Latest News Continued
Joseph S. Silien, whose career in the rail transportation industry spans more than 40 years, has announced his retirement, effective Jan. 7, 2011, as Vice President and Mid-Atlantic/Southeast Region Manager for Parsons Brinckerhoff’s Transit & Rail Technical Excellence Center. Silien jo ...
Contrary to conventional wisdom, playing in the National Football League isn’t necessarily a glamorous job. Most players aren’t celebrities with multimillion-dollar contracts, high-priced agents, and feature stories in Sports Illustrated. Rather, they’re the workhorses, the guy ...
Florida East Coast Railway has promoted Robert (Bob) Stevens to Vice President and Chief Engineering Officer, reporting directly to Chief Executive Officer James R. Hertwig. Stevens is based in Jacksonville, Fla., at the Bowden Yard office.Stevens joined the Florida East Coast Railway in 2 ...
J.B. Hunt Transport Services, Inc., a leader in the shift of freight from highway to rail, announced Wednesday that its year-to-date Intermodal segment volume had exceeded one million loads for the first time. ...

Seemingly adhering to its longstanding tradition of striving to be “anything but Dallas,” Fort Worth, Tex., Tuesday rejected further study on or pursuit of streetcars. The city had been awarded $25 million in federal funds to pursue the streetcar option.

In a 5-3 vote, Fort Worth Mayor Mike Moncrief joined four other council members in voting against continuing to the final phase of the three-part study. “This has been a real struggle for me,” Moncrief said. “The bottom line is, many of us are still wrestling with concerns over funding.”

The $88 million project would have created a three-mile north-south line through downtown, served by three streetcars, estimated to draw 2,000 daily riders. Estimated operating costs of $1.6 million per year would have been covered by the Fort Worth Transportation Authority.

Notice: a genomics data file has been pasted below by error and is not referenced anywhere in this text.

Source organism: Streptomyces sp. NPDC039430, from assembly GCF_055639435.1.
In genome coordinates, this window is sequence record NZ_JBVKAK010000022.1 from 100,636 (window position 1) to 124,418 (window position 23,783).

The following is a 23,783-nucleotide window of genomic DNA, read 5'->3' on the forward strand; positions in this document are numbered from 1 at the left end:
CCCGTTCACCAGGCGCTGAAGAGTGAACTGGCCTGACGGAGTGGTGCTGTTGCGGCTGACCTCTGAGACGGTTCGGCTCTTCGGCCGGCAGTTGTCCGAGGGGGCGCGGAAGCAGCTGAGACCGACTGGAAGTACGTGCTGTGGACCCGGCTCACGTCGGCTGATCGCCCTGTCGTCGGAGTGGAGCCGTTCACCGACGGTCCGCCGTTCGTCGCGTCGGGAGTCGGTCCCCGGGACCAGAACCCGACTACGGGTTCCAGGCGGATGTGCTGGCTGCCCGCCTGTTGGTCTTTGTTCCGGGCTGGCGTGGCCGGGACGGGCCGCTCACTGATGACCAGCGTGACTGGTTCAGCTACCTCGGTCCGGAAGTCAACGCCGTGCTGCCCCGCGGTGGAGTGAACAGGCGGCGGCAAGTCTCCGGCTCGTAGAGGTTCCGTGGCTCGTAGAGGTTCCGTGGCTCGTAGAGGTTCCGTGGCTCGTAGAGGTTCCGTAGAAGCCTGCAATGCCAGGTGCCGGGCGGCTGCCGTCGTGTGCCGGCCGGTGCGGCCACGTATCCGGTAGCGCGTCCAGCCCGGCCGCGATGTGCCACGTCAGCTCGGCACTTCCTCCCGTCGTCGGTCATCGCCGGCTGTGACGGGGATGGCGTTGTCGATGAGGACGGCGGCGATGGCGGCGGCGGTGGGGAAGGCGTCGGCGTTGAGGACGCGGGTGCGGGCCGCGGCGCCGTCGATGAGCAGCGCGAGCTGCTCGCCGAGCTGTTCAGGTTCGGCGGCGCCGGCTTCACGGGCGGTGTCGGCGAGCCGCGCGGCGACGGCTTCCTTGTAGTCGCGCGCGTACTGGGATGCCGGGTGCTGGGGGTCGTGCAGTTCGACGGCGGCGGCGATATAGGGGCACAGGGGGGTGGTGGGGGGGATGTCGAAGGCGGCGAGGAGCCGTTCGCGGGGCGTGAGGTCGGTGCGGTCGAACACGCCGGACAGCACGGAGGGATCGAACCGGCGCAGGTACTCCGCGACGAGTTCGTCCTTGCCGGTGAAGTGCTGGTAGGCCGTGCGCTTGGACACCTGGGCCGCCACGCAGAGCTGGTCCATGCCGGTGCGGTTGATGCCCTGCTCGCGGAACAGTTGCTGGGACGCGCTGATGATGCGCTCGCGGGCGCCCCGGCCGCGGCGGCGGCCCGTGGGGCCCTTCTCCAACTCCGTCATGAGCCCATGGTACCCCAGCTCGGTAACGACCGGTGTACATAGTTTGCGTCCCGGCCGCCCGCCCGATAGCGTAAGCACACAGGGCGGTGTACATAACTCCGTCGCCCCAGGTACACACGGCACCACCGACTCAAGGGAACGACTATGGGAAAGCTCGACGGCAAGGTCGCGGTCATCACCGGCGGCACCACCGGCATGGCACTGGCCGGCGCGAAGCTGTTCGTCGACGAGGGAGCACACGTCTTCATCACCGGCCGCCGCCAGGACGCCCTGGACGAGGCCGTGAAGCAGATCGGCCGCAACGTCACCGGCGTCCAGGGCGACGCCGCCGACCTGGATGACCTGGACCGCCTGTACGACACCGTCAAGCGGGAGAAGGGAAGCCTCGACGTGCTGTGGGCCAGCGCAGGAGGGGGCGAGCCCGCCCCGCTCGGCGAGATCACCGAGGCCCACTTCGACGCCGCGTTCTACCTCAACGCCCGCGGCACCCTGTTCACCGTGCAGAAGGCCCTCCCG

Observers had questioned whether Fort Worth was a logical choice for aiding streetcar development, given the city’s tenuous support of the mode. By contrast, the other cities offered a total of $105 million in federal funding last July included Charlotte, N.C. ($25 million), Cincinnati ($25 million), Fort Worth arch-rival Dallas ($4.9 million), and St. Louis ($25 million), all aggressively advancing their respective projects.

 

--> Seemingly adhering to its longstanding tradition of striving to be “anything but Dallas,” Fort Worth, Tex., Tuesday rejected further study on or pursuit of streetcars. The city had been awarded $25 million in federal funds to pursue the streetca ...
Marsh, a unit of Marsh & McLennan Companies and a leading insurance broker and risk advisor, has appointed James N. Michel a Senior Vice President in its Global Rail Practice. ...
Invensys Rail, a major global supplier of train control and communications systems technology, has promoted two key senior executives to new positions. ...
Reopening its wheel manufacturing plant in Jefferson County, Ala., was the subject of recent discussions between Amsted Rail and representatives from Birmingham Business Alliance, Alabama Development Office, Jefferson County Commission, Jefferson County Economic Industrial Development Authority, Bir ...
Bombardier Transportation said Tuesday it has signed a Memorandum of Understanding with China’s Ministry of Railways (MOR) “aimed at strengthening their strategic partnership in the development of various products and systems, including rolling stock and signaling solutions applied in ...
General Electric Co. Tuesday said it has reached “a cooperative framework agreement with CSR Corp. Ltd. to establish a U.S.-based joint venture to advance high speed and other rail technology in the U.S.” GE said the partnership represents an investment of approximately $50 million in ...
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